“The beautiful thing about God’s discipline is this: the more extreme the consequences are, the more valuable the lessons are, if we choose to heed them,” she writes.
Help your child make authentic connections
How can our children realize their own power to love and be loved in their connections with others? We don’t want our kids connecting to just anyone to say anything on or off-line. Clarify that the nature of their own identity is comprised of two main parts:
- The core character that makes any individual resilient and trustworthy. This is their internal guidance system or moral compass (for how to treat other human beings). This involves beliefs (about self and others) – such as the world does not evolve around you (God-centered living), and expressing values such as honesty, kindness, reliability and trustworthiness in your communications and relationships. The inner core, when it is defined around the character of God’s love, is what makes it possible for us to stand our ground and be confident and considerate when relating to others on or off line. The idea is that your mom or grandma would recognize your profile on line because the inner core of your identity is not abandoned in order to try and impress other people.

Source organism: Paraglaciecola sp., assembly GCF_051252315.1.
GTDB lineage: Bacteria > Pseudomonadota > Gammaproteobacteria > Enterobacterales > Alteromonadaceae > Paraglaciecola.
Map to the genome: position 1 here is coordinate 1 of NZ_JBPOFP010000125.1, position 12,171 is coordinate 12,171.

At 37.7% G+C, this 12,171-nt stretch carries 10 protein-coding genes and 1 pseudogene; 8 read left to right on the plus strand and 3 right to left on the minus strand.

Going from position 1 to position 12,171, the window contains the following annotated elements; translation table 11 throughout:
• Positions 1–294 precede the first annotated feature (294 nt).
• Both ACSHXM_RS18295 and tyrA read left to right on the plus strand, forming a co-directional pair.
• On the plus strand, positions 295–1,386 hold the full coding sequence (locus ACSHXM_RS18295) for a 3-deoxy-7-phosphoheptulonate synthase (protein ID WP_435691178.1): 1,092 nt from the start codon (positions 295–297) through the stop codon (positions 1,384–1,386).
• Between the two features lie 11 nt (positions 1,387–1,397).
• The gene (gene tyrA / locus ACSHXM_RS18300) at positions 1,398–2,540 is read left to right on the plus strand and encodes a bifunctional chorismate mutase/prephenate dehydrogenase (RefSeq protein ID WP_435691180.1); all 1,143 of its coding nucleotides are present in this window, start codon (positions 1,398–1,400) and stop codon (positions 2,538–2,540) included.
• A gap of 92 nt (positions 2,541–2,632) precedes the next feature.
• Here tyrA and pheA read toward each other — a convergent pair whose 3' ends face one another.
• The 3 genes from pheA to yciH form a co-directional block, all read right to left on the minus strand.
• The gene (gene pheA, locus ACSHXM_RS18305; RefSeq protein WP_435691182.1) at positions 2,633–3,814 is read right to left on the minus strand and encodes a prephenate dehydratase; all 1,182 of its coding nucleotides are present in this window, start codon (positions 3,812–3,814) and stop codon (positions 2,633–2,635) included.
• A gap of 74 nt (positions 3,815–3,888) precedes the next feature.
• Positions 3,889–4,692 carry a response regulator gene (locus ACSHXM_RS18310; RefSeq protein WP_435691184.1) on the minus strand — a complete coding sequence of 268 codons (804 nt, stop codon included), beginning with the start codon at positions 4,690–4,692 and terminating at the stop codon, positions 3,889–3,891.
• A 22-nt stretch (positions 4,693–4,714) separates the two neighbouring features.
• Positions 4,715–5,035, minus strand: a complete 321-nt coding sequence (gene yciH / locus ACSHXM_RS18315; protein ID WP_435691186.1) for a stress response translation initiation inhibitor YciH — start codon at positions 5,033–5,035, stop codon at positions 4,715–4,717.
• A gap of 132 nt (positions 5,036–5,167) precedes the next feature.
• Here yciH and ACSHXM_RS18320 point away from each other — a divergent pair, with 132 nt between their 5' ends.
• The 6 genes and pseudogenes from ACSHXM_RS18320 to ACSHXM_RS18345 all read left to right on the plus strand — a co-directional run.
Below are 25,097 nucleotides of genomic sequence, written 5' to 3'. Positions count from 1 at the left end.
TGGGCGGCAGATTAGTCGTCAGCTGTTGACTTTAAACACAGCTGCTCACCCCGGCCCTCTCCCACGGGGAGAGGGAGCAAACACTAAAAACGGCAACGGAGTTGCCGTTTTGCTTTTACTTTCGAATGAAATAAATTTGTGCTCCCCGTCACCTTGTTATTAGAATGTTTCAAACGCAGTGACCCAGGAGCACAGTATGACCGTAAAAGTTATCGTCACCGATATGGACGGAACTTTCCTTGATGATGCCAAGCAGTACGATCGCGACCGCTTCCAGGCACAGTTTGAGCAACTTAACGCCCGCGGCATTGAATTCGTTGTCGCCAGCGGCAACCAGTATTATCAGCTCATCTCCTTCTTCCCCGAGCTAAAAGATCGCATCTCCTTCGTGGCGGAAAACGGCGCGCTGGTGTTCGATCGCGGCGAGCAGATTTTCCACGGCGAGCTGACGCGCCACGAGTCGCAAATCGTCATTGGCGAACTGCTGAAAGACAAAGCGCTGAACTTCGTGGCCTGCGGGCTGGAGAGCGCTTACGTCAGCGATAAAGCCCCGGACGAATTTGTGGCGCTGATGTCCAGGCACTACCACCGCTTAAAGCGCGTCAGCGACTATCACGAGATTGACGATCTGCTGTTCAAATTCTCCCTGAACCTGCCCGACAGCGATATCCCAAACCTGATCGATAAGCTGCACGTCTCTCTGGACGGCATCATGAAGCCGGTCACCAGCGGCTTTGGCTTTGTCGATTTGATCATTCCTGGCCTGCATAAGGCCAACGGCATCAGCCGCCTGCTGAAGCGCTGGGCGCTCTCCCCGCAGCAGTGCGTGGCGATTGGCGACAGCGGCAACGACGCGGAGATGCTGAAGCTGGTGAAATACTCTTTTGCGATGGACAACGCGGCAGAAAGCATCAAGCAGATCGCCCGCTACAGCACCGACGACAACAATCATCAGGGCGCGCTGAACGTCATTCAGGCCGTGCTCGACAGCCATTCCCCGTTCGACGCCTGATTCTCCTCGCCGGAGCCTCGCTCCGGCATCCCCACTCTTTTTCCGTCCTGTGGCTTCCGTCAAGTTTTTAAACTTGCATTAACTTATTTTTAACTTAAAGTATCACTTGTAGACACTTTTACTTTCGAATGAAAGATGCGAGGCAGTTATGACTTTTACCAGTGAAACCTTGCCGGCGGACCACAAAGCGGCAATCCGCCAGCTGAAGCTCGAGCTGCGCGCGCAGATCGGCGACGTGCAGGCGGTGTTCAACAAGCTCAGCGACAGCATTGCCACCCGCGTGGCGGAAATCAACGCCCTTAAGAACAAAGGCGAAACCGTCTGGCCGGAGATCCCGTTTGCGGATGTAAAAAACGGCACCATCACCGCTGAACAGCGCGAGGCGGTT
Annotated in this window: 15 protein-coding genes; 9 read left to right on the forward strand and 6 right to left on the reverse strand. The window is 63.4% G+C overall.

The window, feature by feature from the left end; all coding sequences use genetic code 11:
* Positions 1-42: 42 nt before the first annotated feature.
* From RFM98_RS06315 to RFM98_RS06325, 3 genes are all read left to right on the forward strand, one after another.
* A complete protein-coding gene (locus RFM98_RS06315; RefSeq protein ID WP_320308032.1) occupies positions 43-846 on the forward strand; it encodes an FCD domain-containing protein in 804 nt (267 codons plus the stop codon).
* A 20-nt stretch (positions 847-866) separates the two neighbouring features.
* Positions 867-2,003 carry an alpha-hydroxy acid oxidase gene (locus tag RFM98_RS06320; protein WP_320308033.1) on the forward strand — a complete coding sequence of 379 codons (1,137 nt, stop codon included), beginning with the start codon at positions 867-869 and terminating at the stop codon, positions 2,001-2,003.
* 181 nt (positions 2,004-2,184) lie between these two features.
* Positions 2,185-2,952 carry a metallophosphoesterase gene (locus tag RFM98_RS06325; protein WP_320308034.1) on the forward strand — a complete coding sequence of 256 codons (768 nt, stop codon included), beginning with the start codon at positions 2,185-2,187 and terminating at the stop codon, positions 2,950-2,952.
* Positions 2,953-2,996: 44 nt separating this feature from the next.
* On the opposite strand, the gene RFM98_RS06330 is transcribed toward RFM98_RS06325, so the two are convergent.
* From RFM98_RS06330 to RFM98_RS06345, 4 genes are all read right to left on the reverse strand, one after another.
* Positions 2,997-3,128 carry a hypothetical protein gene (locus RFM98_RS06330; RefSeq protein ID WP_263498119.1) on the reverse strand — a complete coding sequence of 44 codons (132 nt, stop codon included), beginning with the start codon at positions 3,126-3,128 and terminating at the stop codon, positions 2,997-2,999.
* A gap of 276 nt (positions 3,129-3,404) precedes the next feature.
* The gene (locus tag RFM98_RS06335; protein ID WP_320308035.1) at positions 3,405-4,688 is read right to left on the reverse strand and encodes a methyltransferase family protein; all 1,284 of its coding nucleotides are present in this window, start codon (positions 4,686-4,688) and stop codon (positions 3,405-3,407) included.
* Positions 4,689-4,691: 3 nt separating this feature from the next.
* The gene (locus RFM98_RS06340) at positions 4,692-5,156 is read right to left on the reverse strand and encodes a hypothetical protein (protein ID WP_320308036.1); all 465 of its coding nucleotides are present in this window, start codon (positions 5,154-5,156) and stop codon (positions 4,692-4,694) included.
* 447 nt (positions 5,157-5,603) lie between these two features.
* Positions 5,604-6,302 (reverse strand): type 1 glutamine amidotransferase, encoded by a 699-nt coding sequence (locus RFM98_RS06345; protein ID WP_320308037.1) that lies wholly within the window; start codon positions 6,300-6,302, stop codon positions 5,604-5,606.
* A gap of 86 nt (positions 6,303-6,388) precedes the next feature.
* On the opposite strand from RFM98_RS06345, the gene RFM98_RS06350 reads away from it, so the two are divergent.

- Outer layer of identity involves personality traits and talents (your personal opinions, interests, passions and abilities). The internet tends to hype the outer layer (my profile, my image, my network, my preferences, # of likes, etc.) – all of the surface stuff, – raw, overly exposed and self-centered. Because the core character is what makes it possible for us to stand our ground and be confident and considerate when relating to others, the hyper focus on the outer layer, the superficial stuff makes us insecure and unstable because now we are dependent upon circumstances and people for validation.
When children understand the core elements of their identity evolve around the characteristics we are seeking in others (i.e, respect, compassion, honesty and mercy), it is possible to establish boundaries for attracting and nurturing relationships that are genuine and caring.
For more about strategies for parenting in the social network, see: A Google World in the Garden of Eden: Five Family-Safe Strategies for Texting and Social Media.
Joanna Jullien is an author, educator and speaker on strengthening the parent-child relationship in a cyber powered world. She a mother of two grown sons, the author of The Authority In Me: The Power of Family Life in the Network Culture, produces The Sacramento Cyber Safety Examiner column on Examiner.com, and is the CyberParenting advisor on The Fish 103.9FM. Her new book, A Google World in the Garden of Eden: Five Family-Safe Strategies for Texting and Social Media is now available for PC and all eReader formats including Kindle, Nook, iPad.